FROM THE UNITED STATES DISTRICT COURT FOR THE DISTRICT OF
MASSACHUSETTS [Hon. George A. O'Toole, U.S. District
B. Demissie and Demissie & Church on brief for appellant.
Jennifer Hay Zacks, Assistant United States Attorney, and
Andrew E. Lelling, United States Attorney, on brief for
Torruella, Boudin, and Barron, Circuit Judges.
BOUDIN, CIRCUIT JUDGE.
Rodríguez pled guilty to conspiring to possess and
distribute heroin and fentanyl, in violation of 21 U.S.C.
§ 846, and was sentenced to sixty-six months in prison.
She now appeals to contest her sentence, disputing the
district court's drug quantity determination.
Rodríguez admitted that, from July 2014 through
September 23, 2015, she received heroin from her boyfriend
Dedwin Cruz-Rivera on a regular basis, much of which she then
supplied to her son William ("Will")
Rodríguez, who distributed it to low-level resellers
and users. As part of its investigation, the government
wiretapped María and Will Rodríguez's
phones for one and two months, respectively, during the
fifteen-month conspiracy. Their dealings were corroborated by
intercepts of Cruz-Rivera's phone, which was tapped for
about sixth months over the course of a year.
2017, María Rodríguez pled guilty without a
plea agreement. The government's theory at sentencing was
that María Rodríguez was her son's sole
source of heroin and all drugs handled by him should be
attributed to her. Based on its review of 140 intercepted
conversations from María and Will
Rodríguez's phones, the government estimated that
during the three-month span of the wiretaps, Will
Rodríguez had distributed at least 1, 261 grams of
heroin and María Rodríguez had distributed at
least 200 grams of heroin to customers other than Will. This
made María Rodríguez responsible for at least
1, 461 grams of heroin. The government only included
intercepts where a deal for a specific amount of heroin was
struck, assigned the lowest conceivable value to any
transaction where the drug amount was ambiguous, and did not
extrapolate beyond the three months of wiretap data it had
collected despite evidence that María Rodríguez
and her son were distributing heroin throughout the entire
presentence report ("PSR") agreed with the
government's analysis of the intercepts, but because the
amounts of heroin attributed to María Rodríguez
were based on "wiretaps and estimates," and Will
Rodríguez "could have had an alternative source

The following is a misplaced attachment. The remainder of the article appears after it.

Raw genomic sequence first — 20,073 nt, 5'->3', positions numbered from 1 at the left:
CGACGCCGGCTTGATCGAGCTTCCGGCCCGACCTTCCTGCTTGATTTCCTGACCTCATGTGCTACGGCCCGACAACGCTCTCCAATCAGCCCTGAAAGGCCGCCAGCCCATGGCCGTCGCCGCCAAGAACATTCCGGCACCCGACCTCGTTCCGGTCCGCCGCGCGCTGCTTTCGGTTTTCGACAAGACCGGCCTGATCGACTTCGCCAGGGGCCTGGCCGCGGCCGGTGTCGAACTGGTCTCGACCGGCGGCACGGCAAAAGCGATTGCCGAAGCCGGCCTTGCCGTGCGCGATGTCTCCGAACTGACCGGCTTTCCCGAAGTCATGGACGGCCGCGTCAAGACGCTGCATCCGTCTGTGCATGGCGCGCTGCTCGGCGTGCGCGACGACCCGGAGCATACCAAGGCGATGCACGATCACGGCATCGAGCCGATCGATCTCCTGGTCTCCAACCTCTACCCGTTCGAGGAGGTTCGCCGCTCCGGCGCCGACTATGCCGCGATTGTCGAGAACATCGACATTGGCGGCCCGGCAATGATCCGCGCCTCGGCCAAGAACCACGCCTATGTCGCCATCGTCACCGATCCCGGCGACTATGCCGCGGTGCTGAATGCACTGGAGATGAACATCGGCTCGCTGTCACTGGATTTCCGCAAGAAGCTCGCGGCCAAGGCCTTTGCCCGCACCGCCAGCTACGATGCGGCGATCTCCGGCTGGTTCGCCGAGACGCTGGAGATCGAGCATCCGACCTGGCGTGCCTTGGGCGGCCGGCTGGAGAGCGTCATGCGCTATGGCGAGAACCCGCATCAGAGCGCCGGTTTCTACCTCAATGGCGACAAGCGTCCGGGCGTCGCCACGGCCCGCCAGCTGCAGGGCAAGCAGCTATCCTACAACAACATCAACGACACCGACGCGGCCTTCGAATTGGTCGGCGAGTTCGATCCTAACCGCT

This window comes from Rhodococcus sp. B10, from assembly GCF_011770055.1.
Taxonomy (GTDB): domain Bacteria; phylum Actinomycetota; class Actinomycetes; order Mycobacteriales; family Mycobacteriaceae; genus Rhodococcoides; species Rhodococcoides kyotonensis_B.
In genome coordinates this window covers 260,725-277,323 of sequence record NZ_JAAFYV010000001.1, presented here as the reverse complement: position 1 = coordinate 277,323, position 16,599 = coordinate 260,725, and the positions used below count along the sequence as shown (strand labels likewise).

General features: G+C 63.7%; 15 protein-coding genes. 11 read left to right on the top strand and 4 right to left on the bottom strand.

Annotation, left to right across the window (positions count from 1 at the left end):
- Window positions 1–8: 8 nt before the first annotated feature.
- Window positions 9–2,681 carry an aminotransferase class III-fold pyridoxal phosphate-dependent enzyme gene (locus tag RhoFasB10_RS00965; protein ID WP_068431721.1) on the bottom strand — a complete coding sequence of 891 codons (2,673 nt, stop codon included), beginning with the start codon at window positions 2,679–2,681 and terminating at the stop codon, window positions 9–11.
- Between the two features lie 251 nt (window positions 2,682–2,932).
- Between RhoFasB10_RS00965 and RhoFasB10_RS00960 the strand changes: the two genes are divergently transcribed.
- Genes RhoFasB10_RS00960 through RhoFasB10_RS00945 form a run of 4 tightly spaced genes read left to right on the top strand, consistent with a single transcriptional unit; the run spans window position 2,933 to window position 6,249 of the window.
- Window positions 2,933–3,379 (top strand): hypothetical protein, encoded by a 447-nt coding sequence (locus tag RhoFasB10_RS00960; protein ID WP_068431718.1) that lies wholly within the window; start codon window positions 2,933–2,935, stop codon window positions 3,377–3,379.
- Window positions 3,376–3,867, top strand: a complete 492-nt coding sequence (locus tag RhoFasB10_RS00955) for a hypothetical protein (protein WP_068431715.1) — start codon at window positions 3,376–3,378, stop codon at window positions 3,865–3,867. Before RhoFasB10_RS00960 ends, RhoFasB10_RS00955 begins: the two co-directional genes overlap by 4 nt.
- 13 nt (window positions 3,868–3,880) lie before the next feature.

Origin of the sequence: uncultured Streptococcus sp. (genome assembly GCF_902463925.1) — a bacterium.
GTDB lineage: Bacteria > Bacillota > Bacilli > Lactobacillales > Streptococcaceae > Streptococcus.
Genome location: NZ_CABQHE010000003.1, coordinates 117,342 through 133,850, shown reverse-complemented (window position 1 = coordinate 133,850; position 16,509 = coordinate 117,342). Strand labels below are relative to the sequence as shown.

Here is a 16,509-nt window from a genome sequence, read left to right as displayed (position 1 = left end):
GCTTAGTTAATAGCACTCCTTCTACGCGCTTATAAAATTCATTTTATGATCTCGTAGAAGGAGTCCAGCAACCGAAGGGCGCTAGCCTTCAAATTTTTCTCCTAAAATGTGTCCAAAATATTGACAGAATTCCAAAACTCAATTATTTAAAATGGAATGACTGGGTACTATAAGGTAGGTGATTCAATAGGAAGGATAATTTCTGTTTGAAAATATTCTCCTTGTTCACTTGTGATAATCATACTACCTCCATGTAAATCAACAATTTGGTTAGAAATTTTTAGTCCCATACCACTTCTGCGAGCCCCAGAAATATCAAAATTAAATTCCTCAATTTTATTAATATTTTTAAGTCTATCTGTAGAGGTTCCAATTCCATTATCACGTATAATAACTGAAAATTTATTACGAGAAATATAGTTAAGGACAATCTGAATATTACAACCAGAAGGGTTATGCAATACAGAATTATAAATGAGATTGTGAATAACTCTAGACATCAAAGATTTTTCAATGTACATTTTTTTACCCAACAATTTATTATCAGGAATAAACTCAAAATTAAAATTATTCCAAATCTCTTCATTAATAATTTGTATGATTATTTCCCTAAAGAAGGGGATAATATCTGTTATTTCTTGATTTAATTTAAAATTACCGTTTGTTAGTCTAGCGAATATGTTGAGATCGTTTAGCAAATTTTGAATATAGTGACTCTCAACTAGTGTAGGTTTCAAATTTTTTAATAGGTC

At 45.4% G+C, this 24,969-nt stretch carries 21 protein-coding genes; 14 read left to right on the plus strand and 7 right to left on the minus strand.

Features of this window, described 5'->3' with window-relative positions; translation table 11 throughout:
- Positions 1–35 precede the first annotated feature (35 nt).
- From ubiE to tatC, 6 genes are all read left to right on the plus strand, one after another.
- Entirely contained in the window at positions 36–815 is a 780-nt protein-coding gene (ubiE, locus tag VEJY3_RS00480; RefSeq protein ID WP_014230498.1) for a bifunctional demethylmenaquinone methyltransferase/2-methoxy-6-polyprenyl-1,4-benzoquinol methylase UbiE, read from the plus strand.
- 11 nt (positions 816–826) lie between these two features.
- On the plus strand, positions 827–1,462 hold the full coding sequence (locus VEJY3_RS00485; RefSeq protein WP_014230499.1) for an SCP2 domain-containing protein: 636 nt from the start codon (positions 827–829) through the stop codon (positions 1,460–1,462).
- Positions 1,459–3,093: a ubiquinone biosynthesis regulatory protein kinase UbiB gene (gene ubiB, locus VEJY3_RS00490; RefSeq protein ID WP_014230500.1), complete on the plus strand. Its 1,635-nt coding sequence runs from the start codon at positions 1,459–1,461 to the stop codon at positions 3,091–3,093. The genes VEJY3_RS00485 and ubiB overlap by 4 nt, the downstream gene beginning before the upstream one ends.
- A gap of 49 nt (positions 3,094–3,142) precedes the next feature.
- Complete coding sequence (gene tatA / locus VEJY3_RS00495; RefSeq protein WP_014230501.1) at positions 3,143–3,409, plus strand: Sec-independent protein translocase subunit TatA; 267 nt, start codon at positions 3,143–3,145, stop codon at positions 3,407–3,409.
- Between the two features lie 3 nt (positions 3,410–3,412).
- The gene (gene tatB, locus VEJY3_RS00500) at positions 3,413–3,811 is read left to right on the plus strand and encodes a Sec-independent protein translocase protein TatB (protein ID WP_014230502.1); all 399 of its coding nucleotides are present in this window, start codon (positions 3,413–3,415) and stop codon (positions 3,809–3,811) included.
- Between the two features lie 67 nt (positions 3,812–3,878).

of supply unknown to the government," the PSR said it
was "reasonable, if not conservative, to conclude that
[she was] accountable for at least 700 grams, but not more
than 1 kilogram of heroin." PSR ¶ 92. Although both
parties initially objected to the PSR's calculation of
drug quantity, defense counsel later accepted probation's
district court ruled that the PSR understated María
Rodríguez's involvement and that the probation
officer's hypothetical adjustment stemmed from
speculation, not fact. Instead, the court adopted the
government's estimate and found María
Rodríguez responsible for more than one kilogram of
heroin, resulting in a base offense level of thirty. Granting
a two-level reduction in offense level for a safety valve
proffer, a three-level reduction for acceptance of
responsibility, and a criminal history category of I, the
district court fixed the guideline sentencing range
("GSR") as fifty-seven to seventy-one months of
imprisonment and imposed a sentence of sixty-six months.
only issue on appeal is the district court's drug
quantity determination. Factual findings by the district
court as to drug quantity are reviewed for clear error,
United States v. Rodríguez-Lozada, 558 F.3d
29, 42 (1st Cir. 2009), and no such error occurred here.
sentencing judge's task in attributing drug quantity in a
distribution conspiracy is challenging. Important though is
the calculation, see U.S.S.G § 2D1.1(c), the
sentencing judge is often given limited data to work with and
typically lacks the type of resources mustered for a trial.
Thus, the sentencing guidelines require only that the
district court "approximate the amount" of drugs at
issue, id. § 2D1.1 cmt. n.5, and "we
uphold such an approximation as long as it represents a
reasoned estimate of quantity," United States v.
Webster, 54 F.3d 1, 5 (1st Cir. 1995).
the district court sensibly concluded that the government had
presented a reasonable, and likely quite conservative,
estimate of the heroin attributable to María
Rodríguez, and that the PSR had reduced it without
good cause. The government described how it had interpreted
the intercepted conversations from María and Will
Rodríguez's phones. Given that defense counsel did
not contest those interpretations, the district court
reasonably accepted that the government's account of the
transactions caught on the intercepts was sound.
counsel's main objection was that the government's
analysis held María Rodríguez accountable for
all of Will Rodríguez's sales even where there was
no direct evidence that she was involved. The district court
did not ascribe all of Will Rodríguez's sales to
María Rodríguez, but instead determined that
she was responsible for over one kilogram of heroin based
upon several considerations: the "snapshots" of
Will Rodríguez's drug transactions caught on the
intercepts, the evidence María Rodríguez was
her son's "principal supplier," their ongoing
relationship at the time the wiretaps began, and the
conservative amounts counted by the government's
analysis. During months of physical surveillance and
wiretapped conversations, Will Rodríguez never bought
or spoke about buying heroin from anyone but his mother, even
when she could not supply him with the heroin he requested. A
sentencing judge may "draw reasonable inferences from
information contained in the sentencing record,"
United States v. ...